Sunday, April 28th, 2013
Comment & analysis round-up
Quote of the day: “Well I’m worried, of course. You can’t come off a defeat like that and the manner it was without being worried. I’m not going to criticise my players, I’m not going to criticise the team in any shape or form on an individual basis. It was a collective effort and we fell down collectively. We haven’t become a bad staff or a bad set of players overnight. But we definitely need to roll our sleeves up and make sure we make a really good fist of these last three games. Now we have got to show we have got the heart for this little scrap we are in because other teams certainly have.” – Alan Pardew.
Runner-up: “No I can’t walk on water. I can’t swim. But the day we stay up I’m going to dive into the sea. This is for sure to find out whether I can walk on water. I want to be able to walk on it.” – Paolo Di Canio.
RVP talks about his Arsenal return
I respect the Arsenal fans. Their reaction won’t hurt me (Rob Beasley, Sunday Sun) RVP: “I have always respected the Arsenal fans and always will. They love their club so I understand their feelings. Players, staff, managers and even directors come and go, but fans will always stick with their team. So I am looking forward to playing at the Emirates again. I have good memories there. And it will be good to see my old colleagues, staff and friends again.”
How could RVP hurt us like that? That’s what Arsenal players asked when Van Persie left to join Man United (Rob Draper, Mail on Sunday) When Per Mertesacker explains the influence Robin van Persie had at Arsenal last season, there are some obvious points for the big German defender to make. ‘Robin and Alex Song scored or assisted 75 per cent of our goals. That’s massive’, says Mertesacker. Yet there is so much more to it than that. For Van Persie was more than a great goalscorer for the club. He was a clear leader for the players, organising the social evenings and Christmas parties, hiring karaoke machines to encourage new players such as Mertesacker to bond. So successful was he that he once persuaded Mertesacker on to the stage to cover a track by Rihanna on the karaoke. ‘I can’t really remember it!’ says Mertsesacker, laughing. ‘I just thought, “Let’s get cracking and make it real fun”.’ The bond established that year between the German and the Dutchman remains, despite Van Persie’s £22.5million move to Arsenal’s great rivals, Manchester United, last August. In the eight months since, Van Persie’s performances for the new Premier League champions have shown not only what United have gained – but also what Arsenal have lost.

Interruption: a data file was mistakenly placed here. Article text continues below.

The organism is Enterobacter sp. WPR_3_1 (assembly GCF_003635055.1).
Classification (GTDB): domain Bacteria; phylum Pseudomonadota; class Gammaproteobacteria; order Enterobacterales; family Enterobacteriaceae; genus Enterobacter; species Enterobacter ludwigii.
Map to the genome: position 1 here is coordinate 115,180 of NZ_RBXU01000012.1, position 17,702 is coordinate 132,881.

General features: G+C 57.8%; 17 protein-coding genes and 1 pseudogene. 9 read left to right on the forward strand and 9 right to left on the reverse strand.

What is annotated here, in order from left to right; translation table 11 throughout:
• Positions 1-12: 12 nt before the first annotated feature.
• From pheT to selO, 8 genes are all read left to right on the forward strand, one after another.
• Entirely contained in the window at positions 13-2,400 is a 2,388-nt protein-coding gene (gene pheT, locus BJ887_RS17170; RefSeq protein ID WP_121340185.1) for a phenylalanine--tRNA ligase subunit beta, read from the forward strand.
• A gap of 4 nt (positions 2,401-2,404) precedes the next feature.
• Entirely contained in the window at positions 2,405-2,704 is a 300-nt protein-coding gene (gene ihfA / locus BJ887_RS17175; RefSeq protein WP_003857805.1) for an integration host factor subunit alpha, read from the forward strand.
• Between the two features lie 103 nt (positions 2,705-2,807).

Would Liverpool boss Brendan Rodgers take over at Manchester City?
Rodgers that! Manchester City want Liverpool boss to replace Roberto Mancini (Alan Nixon, Tom Hopkinson, People) Brendan Rodgers is the shock name in the frame to replace Roberto Mancini as Manchester City manager, writes the Sunday People. The Liverpool boss has significant behind-the-scenes support at the Etihad despite a hit-and-miss first season at Anfield. The Blues power-brokers believe the 40-year-old Irishman fulfils all the criteria they deem essential – like a willingness to blood young players early, media skills, and European experience – and the ace in his pack is that he is fluent in both English and Spanish. Rodgers was City’s first choice a year ago when he was at Swansea and Mancini was on the ropes – before the dramatic turnaround that saw his side crowned Premier League champions. Now the Irishman is back on City radar, with Mancini not safe even if he wins the FA Cup next month. Rodgers has two years left on his Liverpool contract so City would have to pay compensation – but that won’t deter them.
Mancini stays (Neil Custis, Sunday Sun) Roberto Mancini will be Manchester City’s manager next season — even if they lose the FA Cup final. Speculation is rife the Italian could be axed after a disappointing defence of the Premier League title. But SunSport understands Mancini has the full support of new City chief executive Ferran Soriano and sporting director Txiki Begiristain. The trio have already been making plans for next season to significantly strengthen the squad in a bid to get the title back from rivals United. Most importantly, chairman Khaldoon Al Mubaraak still backs the man he chose to replace Mark Hughes in December 2009. Victory for City against Wigan at Wembley on May 11 would be Mancini’s third trophy in three seasons with two FA Cups and last season’s title.
Man City leading Cavani chase
Cav a go: Manchester City leading the chase for £52m Napoli striker Edinson Cavani (Simon Mullock, Sunday Mirror) Manchester City believe they are winning the battle to sign Edinson Cavani. The Blues will trigger the £52million get-out clause in the Napoli striker’s contract to ensure they beat Real Madrid and Paris St.Germain to his signature this summer. Napoli president Aurelio De Laurentis has said that he will only sell his 23-goal striker to the highest bidder. And City have moved into pole position after making it clear they will meet the Italian club’s asking price and offer the 26-year-old £250,000-a-week wages. The potential British record transfer has been orchestrated by City sporting director Txiki Begiristain and sanctioned by chief executive Ferran Soriano. The Uruguay international is also at the top of manager Roberto Mancini’s wanted list.
Gareth Bale is the PFA player of the year
All hail Bale! (Sunday Sun) Gareth Bale will be crowned PFA Player of the Year for the second time tonight.
The Spurs flier has beaten off the challenge of Robin van Persie to join Alan Shearer, Thierry Henry and Cristiano Ronaldo in winning the prize twice.
Arsenal linked with Iker Casillas again